Wednesday, September 08, 2004

"Oh, no, I've said too much..."

"I haven't said enough."

It's always fun to be a post inspiration. Makes me smile.

Jen writes about the sometimes shocking amount of self-disclosure bloggers engage in, myself included, in a post entitled "T.M.I." She has some really interesting things to say. You should check it out.

Even if she thought I was from the Carolinas. I wonder if that's because I cheered for the Panthers in the Supa Dupa Bowl. (No, I just don't like the Pats. It's pretty much that simple.)

But she has a point. You learn a lot more than you expect to, if you read someone's blog with any regularity. And if you're a blogger, you find yourself wanting to share a lot more than you would in a conversation over coffee. Especially if you don't know the person very well.

Like yesterday's abrupt profession of affection for someone none of you have met, which was borne really out of the intense need to tell someone. At least, without immediately being lectured about "being sensible."

That's why I sometimes call this page my virtual confessional. Because here, behind the screen, I can say what I'm thinking.

But then again, I can't. I censor myself sometimes. I've deleted entire posts because I knew that it would offend or upset certain segments of my readership (and sometimes, a single person).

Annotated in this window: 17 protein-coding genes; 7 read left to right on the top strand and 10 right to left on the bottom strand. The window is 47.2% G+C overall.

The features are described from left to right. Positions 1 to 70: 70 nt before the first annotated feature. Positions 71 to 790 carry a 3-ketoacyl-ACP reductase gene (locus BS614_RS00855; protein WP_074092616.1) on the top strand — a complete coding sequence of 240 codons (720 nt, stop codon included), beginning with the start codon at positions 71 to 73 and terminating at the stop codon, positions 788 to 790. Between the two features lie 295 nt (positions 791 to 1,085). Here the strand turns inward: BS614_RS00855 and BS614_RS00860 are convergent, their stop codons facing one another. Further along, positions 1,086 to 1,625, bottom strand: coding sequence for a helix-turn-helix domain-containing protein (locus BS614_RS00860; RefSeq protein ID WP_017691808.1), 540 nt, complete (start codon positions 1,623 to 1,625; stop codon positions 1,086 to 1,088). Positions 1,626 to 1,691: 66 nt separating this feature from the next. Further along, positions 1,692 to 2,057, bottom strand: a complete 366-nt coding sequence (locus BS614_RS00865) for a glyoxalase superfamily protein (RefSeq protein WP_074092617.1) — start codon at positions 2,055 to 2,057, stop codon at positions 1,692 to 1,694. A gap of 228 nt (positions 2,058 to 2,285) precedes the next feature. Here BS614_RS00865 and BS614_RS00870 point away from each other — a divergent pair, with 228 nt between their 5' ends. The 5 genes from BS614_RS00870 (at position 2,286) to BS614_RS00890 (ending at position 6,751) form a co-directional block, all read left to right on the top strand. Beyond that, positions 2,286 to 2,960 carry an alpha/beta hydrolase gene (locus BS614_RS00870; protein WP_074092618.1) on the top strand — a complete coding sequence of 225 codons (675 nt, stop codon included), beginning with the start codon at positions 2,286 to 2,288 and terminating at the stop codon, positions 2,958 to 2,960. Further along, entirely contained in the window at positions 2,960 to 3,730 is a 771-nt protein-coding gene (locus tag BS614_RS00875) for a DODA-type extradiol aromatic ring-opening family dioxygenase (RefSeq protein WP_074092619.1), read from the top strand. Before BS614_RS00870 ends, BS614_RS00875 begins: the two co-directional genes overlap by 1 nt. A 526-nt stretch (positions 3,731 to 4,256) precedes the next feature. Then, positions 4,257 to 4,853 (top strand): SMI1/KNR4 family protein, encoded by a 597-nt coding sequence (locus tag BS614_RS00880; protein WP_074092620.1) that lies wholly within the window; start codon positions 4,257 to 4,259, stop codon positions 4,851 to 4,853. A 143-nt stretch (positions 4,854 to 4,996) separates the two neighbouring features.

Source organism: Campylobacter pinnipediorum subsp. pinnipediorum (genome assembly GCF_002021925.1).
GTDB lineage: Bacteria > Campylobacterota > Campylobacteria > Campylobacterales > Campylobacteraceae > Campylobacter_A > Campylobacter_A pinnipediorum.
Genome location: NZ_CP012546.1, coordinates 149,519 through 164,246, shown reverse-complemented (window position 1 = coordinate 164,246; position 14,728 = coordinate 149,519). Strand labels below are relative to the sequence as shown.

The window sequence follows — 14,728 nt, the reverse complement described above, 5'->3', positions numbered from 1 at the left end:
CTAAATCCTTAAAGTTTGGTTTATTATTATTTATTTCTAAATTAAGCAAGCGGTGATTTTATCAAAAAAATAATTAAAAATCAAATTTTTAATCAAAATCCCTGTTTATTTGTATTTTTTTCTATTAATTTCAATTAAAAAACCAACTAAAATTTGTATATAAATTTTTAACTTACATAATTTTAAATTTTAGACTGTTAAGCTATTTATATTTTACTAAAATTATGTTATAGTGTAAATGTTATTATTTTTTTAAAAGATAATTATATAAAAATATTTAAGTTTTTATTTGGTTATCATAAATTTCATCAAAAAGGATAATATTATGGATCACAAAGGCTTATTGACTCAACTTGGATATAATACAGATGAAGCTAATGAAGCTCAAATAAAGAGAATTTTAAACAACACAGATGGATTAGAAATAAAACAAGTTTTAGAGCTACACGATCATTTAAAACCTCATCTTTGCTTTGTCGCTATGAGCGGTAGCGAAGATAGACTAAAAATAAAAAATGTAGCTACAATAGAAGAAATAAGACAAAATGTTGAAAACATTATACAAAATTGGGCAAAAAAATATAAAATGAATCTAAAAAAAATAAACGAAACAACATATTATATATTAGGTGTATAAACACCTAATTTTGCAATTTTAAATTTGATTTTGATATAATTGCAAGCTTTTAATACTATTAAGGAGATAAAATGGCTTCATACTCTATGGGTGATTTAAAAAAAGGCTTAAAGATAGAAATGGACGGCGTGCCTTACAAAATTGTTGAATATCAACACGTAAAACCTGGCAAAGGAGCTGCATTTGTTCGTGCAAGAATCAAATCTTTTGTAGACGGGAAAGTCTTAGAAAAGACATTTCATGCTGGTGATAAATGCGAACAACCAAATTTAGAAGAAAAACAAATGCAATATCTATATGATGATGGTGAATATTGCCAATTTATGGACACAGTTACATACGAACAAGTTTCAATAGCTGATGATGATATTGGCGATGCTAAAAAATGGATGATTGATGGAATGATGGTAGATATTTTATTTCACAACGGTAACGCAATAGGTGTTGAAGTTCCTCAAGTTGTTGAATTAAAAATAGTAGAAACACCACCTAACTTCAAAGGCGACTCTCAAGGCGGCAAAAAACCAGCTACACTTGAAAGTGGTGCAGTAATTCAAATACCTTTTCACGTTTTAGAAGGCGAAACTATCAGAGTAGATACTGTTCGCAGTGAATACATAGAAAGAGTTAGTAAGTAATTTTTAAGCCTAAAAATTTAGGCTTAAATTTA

Which is why I commented to Jen that the little room I let you all peer into is not reality. It's the room I've prepared for you to see. And if there's anything less than pretty in the room, it's not because it's "reality". Not completely, anyway. I show what I want to show. I'm not dishonest with you, but I'm not completely forthright either. Because if I were, that would be too much information to share with anyone.

Just now, I deleted a sentence. I pulled it back. I decided not to take this idea thread down a particular path. You can't do that in real life. You can't delete a spoken word.

I experience the same phenomenon Jen does. I sometimes feel like I know some of you pretty well. But the fact of it is, I barely know you at all. And I have to remind myself that I don't really know you, but that I am priveleged to share with you, and have you share with me, little bits of ourselves.

But what I think motivates us to pursue these shop-window friendships is that, like so many writers and readers of literature, we are fascinated by the stories of others. I ride the train, and when I do, I sometimes sit back and think, every person here has a story all their own. A story of tragedy, triumph, betrayal, love, mystery, madness. And when I bloghop (bounding from link to link like so many stepping stones across a brook), I'm in search of that story. More than that, I'm in search of commonality with other stories. Reassurance that I'm not as, well, alone, as I feel sometimes.

I've said it before, and I'll keep saying it. Thank you, one and all, for taking this journey with me. I'm glad to have met all of you, no matter how superficially we know each other. Because if we ever crossed paths out there in that wide, wild world, I would offer you my hand. And probably some coffee or something.

By the way, it makes me very happy that my humble little page is an entertaining time-waster during class. That could be my new tagline:

Perfect Blue Buildings: Entertaining Slacker Lit-Geeks and Bored Architecture Students Since 2002!

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